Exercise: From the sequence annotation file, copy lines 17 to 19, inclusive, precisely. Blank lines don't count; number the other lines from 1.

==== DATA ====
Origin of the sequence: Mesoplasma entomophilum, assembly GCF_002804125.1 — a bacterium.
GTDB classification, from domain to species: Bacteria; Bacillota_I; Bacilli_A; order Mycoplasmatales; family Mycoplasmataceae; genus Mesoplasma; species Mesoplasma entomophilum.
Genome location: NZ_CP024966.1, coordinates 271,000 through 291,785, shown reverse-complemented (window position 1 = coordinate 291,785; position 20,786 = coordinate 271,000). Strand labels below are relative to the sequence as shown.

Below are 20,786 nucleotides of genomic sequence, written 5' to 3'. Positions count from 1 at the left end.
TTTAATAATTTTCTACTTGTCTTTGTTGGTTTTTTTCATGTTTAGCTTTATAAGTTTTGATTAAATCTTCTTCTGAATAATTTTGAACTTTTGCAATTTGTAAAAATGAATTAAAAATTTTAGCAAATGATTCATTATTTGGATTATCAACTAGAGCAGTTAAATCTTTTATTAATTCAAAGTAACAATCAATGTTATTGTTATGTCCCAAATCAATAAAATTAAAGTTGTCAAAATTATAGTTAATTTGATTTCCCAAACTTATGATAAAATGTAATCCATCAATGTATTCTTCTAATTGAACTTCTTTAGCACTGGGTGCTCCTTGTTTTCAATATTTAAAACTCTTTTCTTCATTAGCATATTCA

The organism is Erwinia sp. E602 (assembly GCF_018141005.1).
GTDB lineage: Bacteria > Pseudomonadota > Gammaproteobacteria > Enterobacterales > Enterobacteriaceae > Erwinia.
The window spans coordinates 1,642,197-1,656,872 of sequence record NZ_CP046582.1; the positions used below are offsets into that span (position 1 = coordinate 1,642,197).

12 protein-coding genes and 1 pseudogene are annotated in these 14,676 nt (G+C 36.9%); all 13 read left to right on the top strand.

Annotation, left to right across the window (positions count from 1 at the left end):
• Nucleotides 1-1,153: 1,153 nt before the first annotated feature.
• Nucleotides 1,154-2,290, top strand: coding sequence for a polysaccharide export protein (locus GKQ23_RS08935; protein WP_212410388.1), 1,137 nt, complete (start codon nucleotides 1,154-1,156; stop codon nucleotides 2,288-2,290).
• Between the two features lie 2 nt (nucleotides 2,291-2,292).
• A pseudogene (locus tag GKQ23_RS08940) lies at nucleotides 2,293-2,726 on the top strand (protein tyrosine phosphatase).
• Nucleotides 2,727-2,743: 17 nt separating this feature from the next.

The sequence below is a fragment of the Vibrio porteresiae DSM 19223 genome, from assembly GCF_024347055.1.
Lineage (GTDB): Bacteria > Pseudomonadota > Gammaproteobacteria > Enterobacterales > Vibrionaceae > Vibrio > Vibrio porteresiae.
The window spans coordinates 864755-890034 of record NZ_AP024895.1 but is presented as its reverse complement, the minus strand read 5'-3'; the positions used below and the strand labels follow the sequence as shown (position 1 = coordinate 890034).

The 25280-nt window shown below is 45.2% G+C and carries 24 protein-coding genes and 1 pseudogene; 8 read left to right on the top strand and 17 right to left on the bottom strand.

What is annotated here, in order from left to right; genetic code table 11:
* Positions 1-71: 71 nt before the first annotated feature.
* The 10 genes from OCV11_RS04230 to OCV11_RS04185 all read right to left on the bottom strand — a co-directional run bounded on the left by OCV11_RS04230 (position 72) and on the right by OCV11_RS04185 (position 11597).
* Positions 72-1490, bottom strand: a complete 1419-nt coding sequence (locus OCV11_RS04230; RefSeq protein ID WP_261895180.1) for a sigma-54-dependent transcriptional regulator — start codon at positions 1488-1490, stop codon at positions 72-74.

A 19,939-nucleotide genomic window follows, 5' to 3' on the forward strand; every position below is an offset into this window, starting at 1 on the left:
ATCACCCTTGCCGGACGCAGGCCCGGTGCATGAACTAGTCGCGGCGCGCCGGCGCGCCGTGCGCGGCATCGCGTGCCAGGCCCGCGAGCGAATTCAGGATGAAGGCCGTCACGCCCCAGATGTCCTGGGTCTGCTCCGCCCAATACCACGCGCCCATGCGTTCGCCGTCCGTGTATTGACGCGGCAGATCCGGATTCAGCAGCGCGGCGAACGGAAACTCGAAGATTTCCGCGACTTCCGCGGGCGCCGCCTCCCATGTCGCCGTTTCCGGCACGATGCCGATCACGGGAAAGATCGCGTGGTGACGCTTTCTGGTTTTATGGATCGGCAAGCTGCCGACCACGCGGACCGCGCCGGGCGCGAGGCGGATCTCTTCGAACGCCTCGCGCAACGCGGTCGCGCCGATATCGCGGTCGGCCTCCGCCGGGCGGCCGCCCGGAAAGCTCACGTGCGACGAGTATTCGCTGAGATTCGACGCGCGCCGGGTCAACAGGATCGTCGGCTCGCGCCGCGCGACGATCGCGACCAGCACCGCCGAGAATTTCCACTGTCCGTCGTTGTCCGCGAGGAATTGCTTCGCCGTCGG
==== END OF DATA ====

Lineage (GTDB): Bacteria > Pseudomonadota > Gammaproteobacteria > Enterobacterales > Vibrionaceae > Vibrio > Vibrio porteresiae.
The window spans coordinates 864755-890034 of record NZ_AP024895.1 but is presented as its reverse complement, the minus strand read 5'-3'; the positions used below and the strand labels follow the sequence as shown (position 1 = coordinate 890034).

The 25280-nt window shown below is 45.2% G+C and carries 24 protein-coding genes and 1 pseudogene; 8 read left to right on the top strand and 17 right to left on the bottom strand.